Post by Ianhw77k on Mon Feb 25 2013, 21:09

Nice write-up Smile

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Re: Lister H Genset

Post by fowlerfan on Mon Feb 25 2013, 21:18

Great story, worthy of an article for the SEM as newer engines aren't featured so often.

Hope your welding of the drawbar to the front of the engine frame is good Laughing

Did you consider making an A-frame chassis / frame and bolting the engine / frame down onto it ?

Last year I did an article in the SEM on Kelvin engines in a lighthouse in the south of Scotland, during my research it appears that many lighthouses around the country still have engines installed. I also know of a site where there is a lovely Lister CS twin set up as a winch engine for a remote lighthouse to pull boats up a slipway.....its amazing whats still lying around.

Thanks for posting.
Cheers Dave

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Re: Lister H Genset

Post by stationary stu on Tue Feb 26 2013, 12:30

Cracking write up Geoff, thanks for taking the time to show us how you managed to find it, up to it being used. Great pics.

Stu.

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Re: Lister H Genset

Post by mm5aho on Tue Feb 26 2013, 18:04

Dave (Fowlerfan).
What's SEM? I'm guessing "Stationary Engine Magazine" ??

I did consider options about how to "trailerise" the genset. But as it came on a skid, and the skid was a convenient size, and engine mounts etc were OK, this was the lazy option, and while I don't mind work (in fact I'm a workaholic perhaps), I don't like doing unnecessary work. It seemed duplication to make a new frame when I had a good one.

As to my welding: I'm not a coded welder, but competent. The welds between drawbar and skid were not just a butt joint, but underneath have an overlapping plate, so this seems a good joint.
It's now done a couple of years and perhaps 400 miles towing. (The venue shown is south of Castle Douglas, towed there from East Lothian) All still looking good.

Geoff

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Re: Lister H Genset

Post by blackvanman on Tue Feb 26 2013, 18:19

Gordon bennet!!! whats the gain on those stacked yagi's?
nice job well done there,
M0IED Wink

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Re: Lister H Genset

Post by Andrew1971 on Tue Feb 26 2013, 19:15

Execellent write up it's good to see it is still been used and not weighed in for scrap. A good rescue good job Very Happy Very Happy
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Lister Gen Set

Post by glowes3 on Fri Mar 01 2013, 01:00

I agree - great project and finished job.
I admire you guys who can work with the electrical side of those projects too.
Regards Graeme

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Re: Lister H Genset

Post by nutgone on Fri Mar 01 2013, 11:11

Great job, someone made a nice neat job of the panel wiring too (so many people think wiring doesn't need to be neat as it's seldom seen).

That genny, considering it's been installed over 45 years, must have just seen monthly test runs, maybe an occasional power cut. I'll have to get my calculator out & see what the rough average is. Like you say, hardly run in. I bet she runs as sweet as a nut.

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Re: Lister H Genset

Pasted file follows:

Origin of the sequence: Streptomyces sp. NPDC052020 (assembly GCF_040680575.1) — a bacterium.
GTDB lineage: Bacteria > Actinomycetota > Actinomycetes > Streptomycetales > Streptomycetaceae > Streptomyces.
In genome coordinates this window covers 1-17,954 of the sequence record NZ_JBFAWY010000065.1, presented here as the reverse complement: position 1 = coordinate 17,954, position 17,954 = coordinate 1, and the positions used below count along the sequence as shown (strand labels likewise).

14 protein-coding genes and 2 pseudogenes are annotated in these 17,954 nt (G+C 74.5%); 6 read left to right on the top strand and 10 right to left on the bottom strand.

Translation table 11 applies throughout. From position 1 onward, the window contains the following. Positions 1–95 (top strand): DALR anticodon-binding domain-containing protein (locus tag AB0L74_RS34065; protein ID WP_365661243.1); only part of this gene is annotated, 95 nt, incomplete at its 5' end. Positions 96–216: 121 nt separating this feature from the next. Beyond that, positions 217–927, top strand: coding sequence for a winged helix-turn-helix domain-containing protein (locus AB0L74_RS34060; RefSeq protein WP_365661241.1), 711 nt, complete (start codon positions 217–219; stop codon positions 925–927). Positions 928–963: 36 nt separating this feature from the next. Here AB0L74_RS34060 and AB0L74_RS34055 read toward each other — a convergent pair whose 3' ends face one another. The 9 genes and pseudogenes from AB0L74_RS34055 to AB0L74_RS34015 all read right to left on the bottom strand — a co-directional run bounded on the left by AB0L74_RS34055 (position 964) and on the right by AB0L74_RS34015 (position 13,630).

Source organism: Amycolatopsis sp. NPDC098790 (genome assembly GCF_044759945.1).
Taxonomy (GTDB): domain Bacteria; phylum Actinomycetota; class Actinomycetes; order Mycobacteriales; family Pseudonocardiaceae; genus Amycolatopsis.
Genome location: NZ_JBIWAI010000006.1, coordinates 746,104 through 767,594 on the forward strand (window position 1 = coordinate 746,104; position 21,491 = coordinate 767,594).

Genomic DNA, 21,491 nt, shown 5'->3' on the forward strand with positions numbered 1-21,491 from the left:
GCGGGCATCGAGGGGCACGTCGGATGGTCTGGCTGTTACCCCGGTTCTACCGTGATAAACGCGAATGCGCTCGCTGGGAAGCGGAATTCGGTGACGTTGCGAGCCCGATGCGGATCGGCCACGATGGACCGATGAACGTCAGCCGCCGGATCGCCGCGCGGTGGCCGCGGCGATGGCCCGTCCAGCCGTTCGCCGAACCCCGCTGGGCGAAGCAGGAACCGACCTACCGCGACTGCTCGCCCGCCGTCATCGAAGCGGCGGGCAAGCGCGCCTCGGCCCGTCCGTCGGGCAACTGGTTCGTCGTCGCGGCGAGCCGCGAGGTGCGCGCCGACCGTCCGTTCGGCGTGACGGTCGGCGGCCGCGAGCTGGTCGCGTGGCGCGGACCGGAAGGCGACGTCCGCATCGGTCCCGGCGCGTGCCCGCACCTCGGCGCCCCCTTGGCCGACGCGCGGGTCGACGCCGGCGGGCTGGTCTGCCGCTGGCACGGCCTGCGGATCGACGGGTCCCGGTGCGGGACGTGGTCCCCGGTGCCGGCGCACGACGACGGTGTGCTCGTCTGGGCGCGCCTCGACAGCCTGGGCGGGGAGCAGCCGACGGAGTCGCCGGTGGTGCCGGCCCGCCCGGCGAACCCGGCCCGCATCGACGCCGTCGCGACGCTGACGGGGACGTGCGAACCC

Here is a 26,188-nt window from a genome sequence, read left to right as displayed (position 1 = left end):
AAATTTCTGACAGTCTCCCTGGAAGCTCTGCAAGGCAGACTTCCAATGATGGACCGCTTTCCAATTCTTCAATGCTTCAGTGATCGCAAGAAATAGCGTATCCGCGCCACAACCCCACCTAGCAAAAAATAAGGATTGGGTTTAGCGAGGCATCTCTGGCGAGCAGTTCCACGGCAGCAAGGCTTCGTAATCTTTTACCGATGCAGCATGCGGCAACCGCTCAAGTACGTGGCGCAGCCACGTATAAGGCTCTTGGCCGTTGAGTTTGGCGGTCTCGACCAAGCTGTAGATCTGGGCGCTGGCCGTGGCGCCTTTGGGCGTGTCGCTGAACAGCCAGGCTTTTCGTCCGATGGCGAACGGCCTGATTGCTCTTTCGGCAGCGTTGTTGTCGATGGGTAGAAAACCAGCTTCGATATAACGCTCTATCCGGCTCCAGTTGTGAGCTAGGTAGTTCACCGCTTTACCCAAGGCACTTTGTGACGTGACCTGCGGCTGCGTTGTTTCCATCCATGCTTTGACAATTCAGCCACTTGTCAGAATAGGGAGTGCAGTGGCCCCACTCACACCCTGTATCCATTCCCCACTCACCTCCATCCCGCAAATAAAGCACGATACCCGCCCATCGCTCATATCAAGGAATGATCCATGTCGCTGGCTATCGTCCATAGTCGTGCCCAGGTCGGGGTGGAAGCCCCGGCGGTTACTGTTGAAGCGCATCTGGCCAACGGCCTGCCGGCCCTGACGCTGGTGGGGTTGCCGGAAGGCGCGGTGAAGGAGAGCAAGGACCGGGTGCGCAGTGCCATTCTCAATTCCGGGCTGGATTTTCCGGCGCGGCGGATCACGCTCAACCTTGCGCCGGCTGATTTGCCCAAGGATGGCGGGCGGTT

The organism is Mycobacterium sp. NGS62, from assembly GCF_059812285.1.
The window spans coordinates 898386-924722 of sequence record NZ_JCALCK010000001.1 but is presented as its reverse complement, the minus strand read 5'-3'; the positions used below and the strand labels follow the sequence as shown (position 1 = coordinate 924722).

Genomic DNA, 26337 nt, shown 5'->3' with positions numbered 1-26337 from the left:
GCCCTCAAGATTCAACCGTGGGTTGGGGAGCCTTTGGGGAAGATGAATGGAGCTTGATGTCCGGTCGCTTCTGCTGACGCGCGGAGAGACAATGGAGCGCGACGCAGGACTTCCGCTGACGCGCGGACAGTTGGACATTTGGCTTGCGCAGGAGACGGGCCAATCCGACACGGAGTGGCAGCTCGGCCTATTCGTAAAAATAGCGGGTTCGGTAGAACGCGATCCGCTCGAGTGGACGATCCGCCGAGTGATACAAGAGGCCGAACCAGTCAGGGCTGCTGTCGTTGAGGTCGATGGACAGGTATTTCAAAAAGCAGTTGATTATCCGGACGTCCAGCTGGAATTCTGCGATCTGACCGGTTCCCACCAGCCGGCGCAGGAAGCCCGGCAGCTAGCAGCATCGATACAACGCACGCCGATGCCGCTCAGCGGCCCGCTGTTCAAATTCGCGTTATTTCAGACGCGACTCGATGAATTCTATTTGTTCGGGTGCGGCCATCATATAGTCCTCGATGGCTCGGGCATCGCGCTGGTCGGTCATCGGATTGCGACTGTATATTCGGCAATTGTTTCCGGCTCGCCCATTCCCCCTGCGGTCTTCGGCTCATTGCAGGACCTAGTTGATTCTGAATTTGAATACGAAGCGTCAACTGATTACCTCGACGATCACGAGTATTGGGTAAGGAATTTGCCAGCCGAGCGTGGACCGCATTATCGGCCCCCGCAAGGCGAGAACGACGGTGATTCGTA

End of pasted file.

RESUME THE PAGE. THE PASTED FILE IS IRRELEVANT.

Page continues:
Post by nutgone on Thu Mar 28 2013, 23:24

blackvanman wrote:Gordon bennet!!! whats the gain on those stacked yagi's?


Bit of a personal question isn't it? lol!

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Re: Lister H Genset

Post by mm5aho on Fri Mar 29 2013, 20:02

The gain of the stack of Yagis?

= insufficient!

Actually this stack has the advantage of not being too directional (ie not too fine a beam width). That's important for contesting.
But that's hardly much to do with old engines, except that it is powered by one.

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Re: Lister H Genset

Post by nutgone on Fri Mar 29 2013, 20:24

mm5aho wrote:The gain of the stack of Yagis?

= insufficient!

Actually this stack has the advantage of not being too directional (ie not too fine a beam width). That's important for contesting.
But that's hardly much to do with old engines, except that it is powered by one.

Actually, we do have a "Other Hobbies" section, & I've yet to see this hobby appear there. I know very little on the subject myself, but I know there's at least 2 of you on here, possibly more. Anyone fancy putting a little post in there & telling us all a little about it?

I would like to know a little more, like what exactly it is that you do? Who do you contact? & how do you know to contact them? How far do the signals go? & (perhaps most of all) what do you say when you do make contact? What do you talk about?

When I helped my dad bring his barge back through the French inland waterways system & back across the channel I had to read the VHF radio operators manual, now normal chit-chat is pretty much banned on this, is there a strict code on this kind of radio as well? (we're talking short wave, aren't we?)

Too many questions, I know, & probably best not answered here. If you like I can re-post them in the Other Hobbies section, or just take note & answer them in a new thread of your making (whoever decides to make one).

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Re: Lister H Genset

Post by nutgone on Fri Mar 29 2013, 20:29

P.S. I'm sure most of us don't mind these topics running off subject a little, it's never bothered me much. I just thought it was an ideal opportunity to get something about Ham Radio in the Other Hobbies section. (There you go, I've said it; "Ham Radio". I bet that's completely the wrong term & I've probably upset a load of people)

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Re: Lister H Genset